Newspaper of Burlington Free Press, August 18, 1848, Page 2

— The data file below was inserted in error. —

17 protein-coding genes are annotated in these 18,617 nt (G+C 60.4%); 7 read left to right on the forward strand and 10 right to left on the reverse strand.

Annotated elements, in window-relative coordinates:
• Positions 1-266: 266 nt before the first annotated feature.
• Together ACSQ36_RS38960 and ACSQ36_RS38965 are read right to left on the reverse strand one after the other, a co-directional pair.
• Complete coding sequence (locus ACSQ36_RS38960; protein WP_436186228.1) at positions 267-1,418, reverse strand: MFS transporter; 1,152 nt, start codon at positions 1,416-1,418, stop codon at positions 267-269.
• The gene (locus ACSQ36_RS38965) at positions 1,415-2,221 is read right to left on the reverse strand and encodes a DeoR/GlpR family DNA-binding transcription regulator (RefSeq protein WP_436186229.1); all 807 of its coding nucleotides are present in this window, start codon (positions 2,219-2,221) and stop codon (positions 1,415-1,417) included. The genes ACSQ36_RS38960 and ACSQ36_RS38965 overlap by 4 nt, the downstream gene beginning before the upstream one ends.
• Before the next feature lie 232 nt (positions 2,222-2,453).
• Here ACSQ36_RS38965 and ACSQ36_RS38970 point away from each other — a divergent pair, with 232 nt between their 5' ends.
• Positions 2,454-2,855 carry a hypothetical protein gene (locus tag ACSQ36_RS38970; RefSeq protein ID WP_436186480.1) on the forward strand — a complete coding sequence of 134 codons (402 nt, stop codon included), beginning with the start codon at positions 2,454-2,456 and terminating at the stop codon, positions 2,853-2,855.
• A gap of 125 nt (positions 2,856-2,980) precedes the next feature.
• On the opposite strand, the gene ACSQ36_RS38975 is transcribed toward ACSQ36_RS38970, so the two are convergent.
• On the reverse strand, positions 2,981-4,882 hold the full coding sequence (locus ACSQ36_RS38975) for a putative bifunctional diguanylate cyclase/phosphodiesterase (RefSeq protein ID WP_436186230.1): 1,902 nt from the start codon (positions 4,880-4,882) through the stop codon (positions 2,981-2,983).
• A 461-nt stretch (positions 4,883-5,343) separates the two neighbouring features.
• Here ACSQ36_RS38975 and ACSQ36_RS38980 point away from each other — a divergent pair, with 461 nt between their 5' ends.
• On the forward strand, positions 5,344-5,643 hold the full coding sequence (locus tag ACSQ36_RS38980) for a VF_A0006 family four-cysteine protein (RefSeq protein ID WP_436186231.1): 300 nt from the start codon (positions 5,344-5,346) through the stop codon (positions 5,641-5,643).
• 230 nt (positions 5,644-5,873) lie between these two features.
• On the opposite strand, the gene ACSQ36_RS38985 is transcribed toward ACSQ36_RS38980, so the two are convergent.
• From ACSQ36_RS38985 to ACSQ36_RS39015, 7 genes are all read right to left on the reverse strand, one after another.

Newspaper of Burlington Free Press dated August 18, 1848 Page 2